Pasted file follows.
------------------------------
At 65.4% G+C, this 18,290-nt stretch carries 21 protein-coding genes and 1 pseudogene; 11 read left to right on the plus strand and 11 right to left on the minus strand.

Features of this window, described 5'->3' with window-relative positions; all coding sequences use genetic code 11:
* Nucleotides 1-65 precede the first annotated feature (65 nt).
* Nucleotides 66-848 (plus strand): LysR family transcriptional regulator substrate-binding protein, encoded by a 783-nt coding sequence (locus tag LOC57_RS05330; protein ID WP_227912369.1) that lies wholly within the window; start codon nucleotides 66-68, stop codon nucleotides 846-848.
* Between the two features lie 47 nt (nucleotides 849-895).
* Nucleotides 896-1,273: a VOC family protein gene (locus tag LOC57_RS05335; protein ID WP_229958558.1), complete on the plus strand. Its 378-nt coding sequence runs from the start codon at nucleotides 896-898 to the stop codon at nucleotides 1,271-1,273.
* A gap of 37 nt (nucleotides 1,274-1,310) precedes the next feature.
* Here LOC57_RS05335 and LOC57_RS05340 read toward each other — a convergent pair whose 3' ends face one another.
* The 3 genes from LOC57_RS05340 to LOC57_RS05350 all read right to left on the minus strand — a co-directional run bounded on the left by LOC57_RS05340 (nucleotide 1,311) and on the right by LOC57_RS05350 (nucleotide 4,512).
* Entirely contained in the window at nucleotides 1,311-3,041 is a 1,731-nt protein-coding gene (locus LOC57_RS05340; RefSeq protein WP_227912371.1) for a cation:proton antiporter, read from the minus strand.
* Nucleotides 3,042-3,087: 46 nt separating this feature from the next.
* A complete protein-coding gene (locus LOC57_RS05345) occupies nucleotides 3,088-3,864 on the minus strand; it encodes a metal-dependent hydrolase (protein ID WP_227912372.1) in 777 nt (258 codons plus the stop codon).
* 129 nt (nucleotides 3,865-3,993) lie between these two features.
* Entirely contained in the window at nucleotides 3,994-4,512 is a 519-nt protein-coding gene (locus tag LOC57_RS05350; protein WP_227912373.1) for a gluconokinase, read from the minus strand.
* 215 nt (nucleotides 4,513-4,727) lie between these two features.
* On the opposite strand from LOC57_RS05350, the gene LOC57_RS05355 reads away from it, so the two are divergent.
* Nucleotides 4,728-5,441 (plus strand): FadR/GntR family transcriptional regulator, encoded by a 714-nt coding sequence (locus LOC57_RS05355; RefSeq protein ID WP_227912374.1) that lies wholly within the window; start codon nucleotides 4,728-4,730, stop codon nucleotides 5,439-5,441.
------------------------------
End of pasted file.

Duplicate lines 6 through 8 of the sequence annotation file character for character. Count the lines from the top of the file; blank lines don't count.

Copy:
* Nucleotides 896-1,273: a VOC family protein gene (locus tag LOC57_RS05335; protein ID WP_229958558.1), complete on the plus strand. Its 378-nt coding sequence runs from the start codon at nucleotides 896-898 to the stop codon at nucleotides 1,271-1,273.
* A gap of 37 nt (nucleotides 1,274-1,310) precedes the next feature.
* Here LOC57_RS05335 and LOC57_RS05340 read toward each other — a convergent pair whose 3' ends face one another.